[Show abstract][Hide abstract] ABSTRACT: Sleep bruxism (SB) is reported by 8% of the adult population and is mainly associated with rhythmic masticatory muscle activity (RMMA) characterized by repetitive jaw muscle contractions (3 bursts or more at a frequency of 1 Hz). The consequences of SB may include tooth destruction, jaw pain, headaches, or the limitation of mandibular movement, as well as tooth-grinding sounds that disrupt the sleep of bed partners. SB is probably an extreme manifestation of a masticatory muscle activity occurring during the sleep of most normal subjects, since RMMA is observed in 60% of normal sleepers in the absence of grinding sounds. The pathophysiology of SB is becoming clearer, and there is an abundance of evidence outlining the neurophysiology and neurochemistry of rhythmic jaw movements (RJM) in relation to chewing, swallowing, and breathing. The sleep literature provides much evidence describing the mechanisms involved in the reduction of muscle tone, from sleep onset to the atonia that characterizes rapid eye movement (REM) sleep. Several brainstem structures (e.g., reticular pontis oralis, pontis caudalis, parvocellularis) and neurochemicals (e.g., serotonin, dopamine, gamma aminobutyric acid [GABA], noradrenaline) are involved in both the genesis of RJM and the modulation of muscle tone during sleep. It remains unknown why a high percentage of normal subjects present RMMA during sleep and why this activity is three times more frequent and higher in amplitude in SB patients. It is also unclear why RMMA during sleep is characterized by co-activation of both jaw-opening and jaw-closing muscles instead of the alternating jaw-opening and jaw-closing muscle activity pattern typical of chewing. The final section of this review proposes that RMMA during sleep has a role in lubricating the upper alimentary tract and increasing airway patency. The review concludes with an outline of questions for future research.
Critical reviews in oral biology and medicine: an official publication of the American Association of Oral Biologists 02/2003; 14(1):30-46. DOI:10.1177/154411130301400104
[Show abstract][Hide abstract] ABSTRACT: The electromyograph (EMG) activity of the left anterior digastric and the genioglossus muscles was studied in ketamine-anesthetized guinea pigs under 3 separate jaw movement paradigms. The first paradigm has been previously named spontaneous rhythmic jaw movements. These jaw movements occur 1-2 h after the onset of ketamine anesthesia. After spontaneous rhythmic jaw movements began, a single dose of apomorphine caused a new, second jaw movement paradigm to occur, apomorphine-induced rhythmic jaw movements. The final paradigm, cortically-evoked rhythmic jaw movements, was elicited by electrical stimulation of the masticatory area of the cerebral cortex. Genioglossus EMG activity was complex and highly variable in spontaneous rhythmic jaw movements; however, apomorphine-induced jaw movements were characterized by simultaneously occurring rhythmic EMG bursts of approximately 230 ms duration in both the digastric and genioglossus muscles. In 4 of 5 animals, genioglossus muscle activity onset preceded digastric muscle activity onset by approximately 20 ms. These results support the hypothesis that apomorphine-induced rhythmic jaw movements are an analog of lapping in the awake animal. In cortically-evoked rhythmic jaw movements, both digastric and genioglossus EMG activity were time-locked to the cortical electrical stimulation, with an onset latency of approximately 11 ms for the digastric EMG activity and of 16 ms for the genioglossus EMG activity. These results support the hypothesis that both trigeminal and hypoglossal motoneuron pools are closely coupled in certain coordinative movement patterns.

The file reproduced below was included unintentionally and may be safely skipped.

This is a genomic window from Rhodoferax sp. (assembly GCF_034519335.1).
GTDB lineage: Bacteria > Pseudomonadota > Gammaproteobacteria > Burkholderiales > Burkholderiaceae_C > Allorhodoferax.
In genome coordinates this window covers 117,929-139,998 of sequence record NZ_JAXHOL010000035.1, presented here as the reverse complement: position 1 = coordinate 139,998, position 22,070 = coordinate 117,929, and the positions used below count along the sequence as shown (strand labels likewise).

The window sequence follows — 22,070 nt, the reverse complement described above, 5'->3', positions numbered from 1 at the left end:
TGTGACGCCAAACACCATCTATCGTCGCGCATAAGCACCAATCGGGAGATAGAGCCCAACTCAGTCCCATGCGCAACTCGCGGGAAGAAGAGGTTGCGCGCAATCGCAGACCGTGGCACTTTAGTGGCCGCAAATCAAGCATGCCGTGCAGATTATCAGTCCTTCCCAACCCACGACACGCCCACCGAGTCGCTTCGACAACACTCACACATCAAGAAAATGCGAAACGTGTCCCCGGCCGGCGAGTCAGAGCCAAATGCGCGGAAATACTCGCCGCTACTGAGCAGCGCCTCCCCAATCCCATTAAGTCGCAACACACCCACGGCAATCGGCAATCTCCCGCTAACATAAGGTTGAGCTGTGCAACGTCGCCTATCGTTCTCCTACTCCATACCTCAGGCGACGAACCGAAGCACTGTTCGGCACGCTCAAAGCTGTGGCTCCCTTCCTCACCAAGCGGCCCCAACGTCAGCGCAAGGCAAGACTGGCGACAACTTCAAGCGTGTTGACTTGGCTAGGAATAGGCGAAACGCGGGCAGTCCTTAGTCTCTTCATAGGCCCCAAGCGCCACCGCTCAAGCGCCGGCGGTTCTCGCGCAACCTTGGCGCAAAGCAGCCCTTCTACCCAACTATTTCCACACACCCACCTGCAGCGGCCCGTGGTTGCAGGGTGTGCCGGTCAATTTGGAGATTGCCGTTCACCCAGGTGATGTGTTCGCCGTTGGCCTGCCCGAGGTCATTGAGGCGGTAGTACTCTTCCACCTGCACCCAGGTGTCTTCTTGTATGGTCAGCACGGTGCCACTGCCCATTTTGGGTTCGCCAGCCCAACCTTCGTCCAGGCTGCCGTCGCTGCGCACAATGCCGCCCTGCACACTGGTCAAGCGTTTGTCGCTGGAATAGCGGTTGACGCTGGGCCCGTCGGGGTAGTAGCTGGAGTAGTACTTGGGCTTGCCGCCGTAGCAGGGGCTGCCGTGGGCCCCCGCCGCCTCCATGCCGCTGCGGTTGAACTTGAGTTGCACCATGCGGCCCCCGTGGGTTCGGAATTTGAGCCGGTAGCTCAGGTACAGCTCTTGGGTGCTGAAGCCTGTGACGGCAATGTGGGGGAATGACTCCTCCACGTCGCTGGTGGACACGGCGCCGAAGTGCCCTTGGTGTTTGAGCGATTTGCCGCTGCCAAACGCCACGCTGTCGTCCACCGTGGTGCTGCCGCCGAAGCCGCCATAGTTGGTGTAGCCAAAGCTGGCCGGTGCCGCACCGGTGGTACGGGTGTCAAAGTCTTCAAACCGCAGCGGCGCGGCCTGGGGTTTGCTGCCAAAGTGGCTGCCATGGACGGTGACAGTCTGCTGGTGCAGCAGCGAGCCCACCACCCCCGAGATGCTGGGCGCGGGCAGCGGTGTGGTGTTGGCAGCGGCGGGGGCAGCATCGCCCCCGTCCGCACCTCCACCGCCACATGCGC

Brain Research 11/1991; 562(1):79-84. DOI:10.1016/0006-8993(91)91189-8 · 2.84 Impact Factor